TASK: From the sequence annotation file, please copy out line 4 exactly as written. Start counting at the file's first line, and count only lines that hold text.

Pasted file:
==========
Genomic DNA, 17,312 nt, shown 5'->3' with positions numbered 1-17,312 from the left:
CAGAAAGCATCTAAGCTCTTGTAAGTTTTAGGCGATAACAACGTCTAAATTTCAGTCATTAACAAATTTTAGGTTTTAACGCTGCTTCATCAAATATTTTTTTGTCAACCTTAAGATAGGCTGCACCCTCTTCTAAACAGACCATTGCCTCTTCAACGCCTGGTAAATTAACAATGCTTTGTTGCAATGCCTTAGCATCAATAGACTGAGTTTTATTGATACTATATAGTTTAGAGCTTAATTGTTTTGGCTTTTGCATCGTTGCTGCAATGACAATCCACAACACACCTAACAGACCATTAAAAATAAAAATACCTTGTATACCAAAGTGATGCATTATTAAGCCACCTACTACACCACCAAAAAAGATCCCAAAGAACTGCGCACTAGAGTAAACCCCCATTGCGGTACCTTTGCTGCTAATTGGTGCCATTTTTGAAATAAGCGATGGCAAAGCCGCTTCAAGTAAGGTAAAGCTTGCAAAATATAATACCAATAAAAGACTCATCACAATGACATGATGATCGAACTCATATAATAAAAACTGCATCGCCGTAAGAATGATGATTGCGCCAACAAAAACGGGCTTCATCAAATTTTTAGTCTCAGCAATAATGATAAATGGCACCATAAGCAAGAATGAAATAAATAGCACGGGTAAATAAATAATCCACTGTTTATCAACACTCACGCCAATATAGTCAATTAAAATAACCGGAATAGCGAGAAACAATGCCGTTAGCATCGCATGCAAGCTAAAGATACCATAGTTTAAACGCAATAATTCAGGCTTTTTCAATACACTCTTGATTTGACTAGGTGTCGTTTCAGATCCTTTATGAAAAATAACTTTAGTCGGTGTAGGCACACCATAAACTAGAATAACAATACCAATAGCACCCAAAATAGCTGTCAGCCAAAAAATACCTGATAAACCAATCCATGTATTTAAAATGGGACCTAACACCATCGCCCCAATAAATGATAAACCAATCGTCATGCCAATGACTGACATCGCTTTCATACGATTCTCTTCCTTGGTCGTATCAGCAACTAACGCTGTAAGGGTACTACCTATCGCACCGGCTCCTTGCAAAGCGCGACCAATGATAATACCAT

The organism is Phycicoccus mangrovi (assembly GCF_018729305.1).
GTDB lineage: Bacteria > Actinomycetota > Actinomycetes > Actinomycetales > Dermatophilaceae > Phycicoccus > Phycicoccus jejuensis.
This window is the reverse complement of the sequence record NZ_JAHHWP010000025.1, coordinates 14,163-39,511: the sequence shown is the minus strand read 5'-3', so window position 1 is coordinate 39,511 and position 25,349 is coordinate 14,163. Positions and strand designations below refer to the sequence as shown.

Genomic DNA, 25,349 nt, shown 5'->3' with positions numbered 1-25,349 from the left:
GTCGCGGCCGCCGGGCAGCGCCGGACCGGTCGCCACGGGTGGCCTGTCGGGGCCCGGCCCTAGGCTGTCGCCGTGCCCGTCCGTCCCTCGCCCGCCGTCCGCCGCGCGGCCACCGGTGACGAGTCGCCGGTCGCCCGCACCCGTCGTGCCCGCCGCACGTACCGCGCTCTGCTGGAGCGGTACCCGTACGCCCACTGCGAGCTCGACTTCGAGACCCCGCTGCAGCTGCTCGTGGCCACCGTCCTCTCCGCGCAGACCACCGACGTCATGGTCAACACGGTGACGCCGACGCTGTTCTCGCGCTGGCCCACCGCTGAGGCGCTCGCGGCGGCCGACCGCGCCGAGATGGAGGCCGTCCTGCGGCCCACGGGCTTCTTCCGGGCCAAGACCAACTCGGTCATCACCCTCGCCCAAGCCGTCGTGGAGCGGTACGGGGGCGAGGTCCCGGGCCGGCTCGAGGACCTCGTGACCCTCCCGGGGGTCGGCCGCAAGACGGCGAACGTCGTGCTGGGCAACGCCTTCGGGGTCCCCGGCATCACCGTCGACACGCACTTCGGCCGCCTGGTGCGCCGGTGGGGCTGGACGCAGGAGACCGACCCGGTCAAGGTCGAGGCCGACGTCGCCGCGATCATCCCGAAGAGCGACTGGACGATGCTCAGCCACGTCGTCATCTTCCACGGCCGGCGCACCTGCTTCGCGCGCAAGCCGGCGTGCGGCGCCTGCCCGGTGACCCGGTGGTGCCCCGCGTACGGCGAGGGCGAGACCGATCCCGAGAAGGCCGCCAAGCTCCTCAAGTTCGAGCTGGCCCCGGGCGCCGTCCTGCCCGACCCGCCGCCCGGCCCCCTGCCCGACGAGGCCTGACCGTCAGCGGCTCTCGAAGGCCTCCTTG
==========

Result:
GTDB lineage: Bacteria > Actinomycetota > Actinomycetes > Actinomycetales > Dermatophilaceae > Phycicoccus > Phycicoccus jejuensis.